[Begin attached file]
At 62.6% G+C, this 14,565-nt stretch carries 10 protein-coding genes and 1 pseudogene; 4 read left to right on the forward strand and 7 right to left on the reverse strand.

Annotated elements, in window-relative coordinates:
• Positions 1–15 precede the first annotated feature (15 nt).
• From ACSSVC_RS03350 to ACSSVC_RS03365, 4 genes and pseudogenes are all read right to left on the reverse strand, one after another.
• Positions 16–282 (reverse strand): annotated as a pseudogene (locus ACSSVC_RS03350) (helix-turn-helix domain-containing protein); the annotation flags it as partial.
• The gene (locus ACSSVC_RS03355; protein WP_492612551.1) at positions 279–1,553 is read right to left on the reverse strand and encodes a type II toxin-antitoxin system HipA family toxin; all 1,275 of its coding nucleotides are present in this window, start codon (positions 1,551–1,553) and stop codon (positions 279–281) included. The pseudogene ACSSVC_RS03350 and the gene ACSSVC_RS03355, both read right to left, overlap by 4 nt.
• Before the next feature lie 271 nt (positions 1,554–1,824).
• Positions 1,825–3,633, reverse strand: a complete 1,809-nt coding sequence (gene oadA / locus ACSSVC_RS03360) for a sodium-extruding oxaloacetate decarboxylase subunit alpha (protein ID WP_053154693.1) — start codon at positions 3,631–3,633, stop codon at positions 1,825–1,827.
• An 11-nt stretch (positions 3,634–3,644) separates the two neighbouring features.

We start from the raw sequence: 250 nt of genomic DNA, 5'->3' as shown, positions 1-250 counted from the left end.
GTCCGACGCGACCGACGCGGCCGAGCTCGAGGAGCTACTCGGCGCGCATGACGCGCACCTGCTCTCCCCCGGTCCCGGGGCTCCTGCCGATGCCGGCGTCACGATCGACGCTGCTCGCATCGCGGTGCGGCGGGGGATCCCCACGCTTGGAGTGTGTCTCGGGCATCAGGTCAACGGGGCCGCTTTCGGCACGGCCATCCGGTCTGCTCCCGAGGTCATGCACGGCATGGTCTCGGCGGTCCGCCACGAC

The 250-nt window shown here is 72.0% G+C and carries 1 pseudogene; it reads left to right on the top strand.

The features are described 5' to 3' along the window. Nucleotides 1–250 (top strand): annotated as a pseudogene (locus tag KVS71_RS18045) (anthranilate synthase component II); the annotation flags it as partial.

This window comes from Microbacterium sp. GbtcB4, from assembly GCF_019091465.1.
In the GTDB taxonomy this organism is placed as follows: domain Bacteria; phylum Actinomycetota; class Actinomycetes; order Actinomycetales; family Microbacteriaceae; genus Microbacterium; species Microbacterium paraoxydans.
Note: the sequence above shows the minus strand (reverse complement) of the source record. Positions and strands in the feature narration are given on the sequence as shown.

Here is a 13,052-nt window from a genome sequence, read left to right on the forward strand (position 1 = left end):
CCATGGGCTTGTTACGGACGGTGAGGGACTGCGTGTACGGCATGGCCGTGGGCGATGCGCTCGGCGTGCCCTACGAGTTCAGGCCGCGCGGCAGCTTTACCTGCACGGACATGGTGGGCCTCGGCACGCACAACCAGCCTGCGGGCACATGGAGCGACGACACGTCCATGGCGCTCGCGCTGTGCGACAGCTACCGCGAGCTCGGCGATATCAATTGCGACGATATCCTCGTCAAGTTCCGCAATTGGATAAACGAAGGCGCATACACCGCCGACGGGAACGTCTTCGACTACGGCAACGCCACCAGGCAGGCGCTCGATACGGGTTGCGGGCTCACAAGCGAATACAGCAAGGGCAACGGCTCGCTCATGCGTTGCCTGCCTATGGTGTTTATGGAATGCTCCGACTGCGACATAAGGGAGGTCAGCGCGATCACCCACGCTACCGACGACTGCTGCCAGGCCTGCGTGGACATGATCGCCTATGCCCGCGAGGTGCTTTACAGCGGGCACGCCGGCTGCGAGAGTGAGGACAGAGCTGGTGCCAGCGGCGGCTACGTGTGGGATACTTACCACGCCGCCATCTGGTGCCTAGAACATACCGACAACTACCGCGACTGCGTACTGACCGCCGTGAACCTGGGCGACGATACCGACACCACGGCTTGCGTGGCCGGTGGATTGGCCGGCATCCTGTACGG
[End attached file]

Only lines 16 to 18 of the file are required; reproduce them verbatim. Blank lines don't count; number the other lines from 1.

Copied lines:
Note: the sequence above shows the minus strand (reverse complement) of the source record. Positions and strands in the feature narration are given on the sequence as shown.

Here is a 13,052-nt window from a genome sequence, read left to right on the forward strand (position 1 = left end):
CCATGGGCTTGTTACGGACGGTGAGGGACTGCGTGTACGGCATGGCCGTGGGCGATGCGCTCGGCGTGCCCTACGAGTTCAGGCCGCGCGGCAGCTTTACCTGCACGGACATGGTGGGCCTCGGCACGCACAACCAGCCTGCGGGCACATGGAGCGACGACACGTCCATGGCGCTCGCGCTGTGCGACAGCTACCGCGAGCTCGGCGATATCAATTGCGACGATATCCTCGTCAAGTTCCGCAATTGGATAAACGAAGGCGCATACACCGCCGACGGGAACGTCTTCGACTACGGCAACGCCACCAGGCAGGCGCTCGATACGGGTTGCGGGCTCACAAGCGAATACAGCAAGGGCAACGGCTCGCTCATGCGTTGCCTGCCTATGGTGTTTATGGAATGCTCCGACTGCGACATAAGGGAGGTCAGCGCGATCACCCACGCTACCGACGACTGCTGCCAGGCCTGCGTGGACATGATCGCCTATGCCCGCGAGGTGCTTTACAGCGGGCACGCCGGCTGCGAGAGTGAGGACAGAGCTGGTGCCAGCGGCGGCTACGTGTGGGATACTTACCACGCCGCCATCTGGTGCCTAGAACATACCGACAACTACCGCGACTGCGTACTGACCGCCGTGAACCTGGGCGACGATACCGACACCACGGCTTGCGTGGCCGGTGGATTGGCCGGCATCCTGTACGG